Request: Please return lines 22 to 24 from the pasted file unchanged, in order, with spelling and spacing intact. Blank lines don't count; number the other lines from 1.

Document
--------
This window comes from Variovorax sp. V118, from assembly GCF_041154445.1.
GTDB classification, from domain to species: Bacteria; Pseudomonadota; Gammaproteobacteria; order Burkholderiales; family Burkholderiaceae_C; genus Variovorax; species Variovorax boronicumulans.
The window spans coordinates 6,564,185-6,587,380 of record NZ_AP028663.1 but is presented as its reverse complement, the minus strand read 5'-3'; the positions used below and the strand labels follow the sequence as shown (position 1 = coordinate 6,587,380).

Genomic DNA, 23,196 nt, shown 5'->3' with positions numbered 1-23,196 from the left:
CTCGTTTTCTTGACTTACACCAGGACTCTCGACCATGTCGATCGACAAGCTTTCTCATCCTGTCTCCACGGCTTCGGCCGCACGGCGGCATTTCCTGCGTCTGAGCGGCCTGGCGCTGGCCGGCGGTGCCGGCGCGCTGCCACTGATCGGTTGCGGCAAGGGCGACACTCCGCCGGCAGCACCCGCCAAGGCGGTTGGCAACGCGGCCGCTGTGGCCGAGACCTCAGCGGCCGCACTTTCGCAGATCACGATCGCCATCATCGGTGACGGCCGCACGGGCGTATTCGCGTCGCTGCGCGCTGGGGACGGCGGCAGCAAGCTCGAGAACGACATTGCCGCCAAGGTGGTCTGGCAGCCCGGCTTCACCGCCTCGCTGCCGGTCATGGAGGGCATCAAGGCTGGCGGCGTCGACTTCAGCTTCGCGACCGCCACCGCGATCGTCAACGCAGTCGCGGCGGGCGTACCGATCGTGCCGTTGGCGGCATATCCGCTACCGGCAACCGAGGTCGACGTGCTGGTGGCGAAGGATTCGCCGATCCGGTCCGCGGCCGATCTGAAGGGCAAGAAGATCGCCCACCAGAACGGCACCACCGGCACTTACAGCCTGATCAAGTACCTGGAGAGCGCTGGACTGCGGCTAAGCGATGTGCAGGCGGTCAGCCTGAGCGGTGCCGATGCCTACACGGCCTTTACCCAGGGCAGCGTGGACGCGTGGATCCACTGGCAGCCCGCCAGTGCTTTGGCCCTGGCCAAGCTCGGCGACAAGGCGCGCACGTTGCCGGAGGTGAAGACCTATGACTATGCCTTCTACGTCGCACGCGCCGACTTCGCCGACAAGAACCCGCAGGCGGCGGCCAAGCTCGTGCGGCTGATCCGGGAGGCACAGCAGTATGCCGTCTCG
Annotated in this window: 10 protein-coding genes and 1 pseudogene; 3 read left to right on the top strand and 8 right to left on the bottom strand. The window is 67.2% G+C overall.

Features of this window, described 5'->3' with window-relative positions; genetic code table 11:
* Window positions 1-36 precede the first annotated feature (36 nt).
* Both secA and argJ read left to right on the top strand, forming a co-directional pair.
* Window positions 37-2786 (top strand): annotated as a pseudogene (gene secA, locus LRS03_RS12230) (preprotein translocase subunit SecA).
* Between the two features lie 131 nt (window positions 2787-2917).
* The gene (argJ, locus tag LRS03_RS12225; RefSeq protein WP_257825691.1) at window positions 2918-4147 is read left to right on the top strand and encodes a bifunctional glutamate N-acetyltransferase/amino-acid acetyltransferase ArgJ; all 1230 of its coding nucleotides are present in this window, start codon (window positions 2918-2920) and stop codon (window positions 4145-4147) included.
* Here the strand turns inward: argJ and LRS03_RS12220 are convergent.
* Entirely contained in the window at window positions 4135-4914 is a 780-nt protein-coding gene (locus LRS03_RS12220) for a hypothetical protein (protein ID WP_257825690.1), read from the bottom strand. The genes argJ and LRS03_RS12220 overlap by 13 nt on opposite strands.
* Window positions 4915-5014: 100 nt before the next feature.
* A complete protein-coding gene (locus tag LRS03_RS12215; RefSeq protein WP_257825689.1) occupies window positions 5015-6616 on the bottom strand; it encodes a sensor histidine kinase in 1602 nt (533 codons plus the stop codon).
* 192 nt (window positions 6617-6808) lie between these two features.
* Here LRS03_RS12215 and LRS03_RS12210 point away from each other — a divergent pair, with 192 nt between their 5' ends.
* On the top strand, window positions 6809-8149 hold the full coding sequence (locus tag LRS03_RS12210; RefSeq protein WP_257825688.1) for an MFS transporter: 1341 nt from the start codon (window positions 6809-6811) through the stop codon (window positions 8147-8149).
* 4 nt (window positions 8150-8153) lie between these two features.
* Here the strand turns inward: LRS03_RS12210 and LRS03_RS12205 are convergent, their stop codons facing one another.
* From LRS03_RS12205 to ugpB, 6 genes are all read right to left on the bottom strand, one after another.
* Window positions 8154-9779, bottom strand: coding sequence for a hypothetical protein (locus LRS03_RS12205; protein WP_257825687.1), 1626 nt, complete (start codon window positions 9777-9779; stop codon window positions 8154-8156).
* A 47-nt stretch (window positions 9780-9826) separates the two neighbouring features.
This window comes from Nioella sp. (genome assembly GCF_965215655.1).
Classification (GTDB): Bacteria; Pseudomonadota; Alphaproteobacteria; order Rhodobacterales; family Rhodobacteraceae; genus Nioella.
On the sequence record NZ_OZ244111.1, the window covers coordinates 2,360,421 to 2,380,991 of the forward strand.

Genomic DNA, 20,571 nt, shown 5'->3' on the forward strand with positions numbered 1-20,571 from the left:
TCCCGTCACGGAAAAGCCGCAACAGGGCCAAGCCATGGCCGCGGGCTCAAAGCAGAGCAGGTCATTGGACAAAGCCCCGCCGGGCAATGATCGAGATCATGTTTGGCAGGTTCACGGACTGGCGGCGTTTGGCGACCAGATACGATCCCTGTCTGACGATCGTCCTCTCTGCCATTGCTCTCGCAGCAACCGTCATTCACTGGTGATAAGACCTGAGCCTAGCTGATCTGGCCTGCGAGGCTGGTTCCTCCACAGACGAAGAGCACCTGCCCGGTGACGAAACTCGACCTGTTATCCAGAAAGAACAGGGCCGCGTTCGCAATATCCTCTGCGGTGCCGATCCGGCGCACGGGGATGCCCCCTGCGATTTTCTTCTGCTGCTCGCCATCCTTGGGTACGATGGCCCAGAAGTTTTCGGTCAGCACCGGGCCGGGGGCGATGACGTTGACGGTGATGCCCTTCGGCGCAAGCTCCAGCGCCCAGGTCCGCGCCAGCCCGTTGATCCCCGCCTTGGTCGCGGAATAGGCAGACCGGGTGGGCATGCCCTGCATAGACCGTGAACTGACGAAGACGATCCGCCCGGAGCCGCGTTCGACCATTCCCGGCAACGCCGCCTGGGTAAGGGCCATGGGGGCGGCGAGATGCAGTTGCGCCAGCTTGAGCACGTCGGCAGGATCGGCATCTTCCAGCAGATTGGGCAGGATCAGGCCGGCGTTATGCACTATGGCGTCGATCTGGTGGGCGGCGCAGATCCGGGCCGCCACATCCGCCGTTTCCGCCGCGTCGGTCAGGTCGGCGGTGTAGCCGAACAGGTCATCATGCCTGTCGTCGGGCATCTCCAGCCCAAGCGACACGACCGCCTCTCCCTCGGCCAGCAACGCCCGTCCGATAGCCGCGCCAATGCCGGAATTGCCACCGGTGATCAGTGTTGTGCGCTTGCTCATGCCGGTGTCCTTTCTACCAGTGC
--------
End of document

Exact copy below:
* From LRS03_RS12205 to ugpB, 6 genes are all read right to left on the bottom strand, one after another.
* Window positions 8154-9779, bottom strand: coding sequence for a hypothetical protein (locus LRS03_RS12205; protein WP_257825687.1), 1626 nt, complete (start codon window positions 9777-9779; stop codon window positions 8154-8156).
* A 47-nt stretch (window positions 9780-9826) separates the two neighbouring features.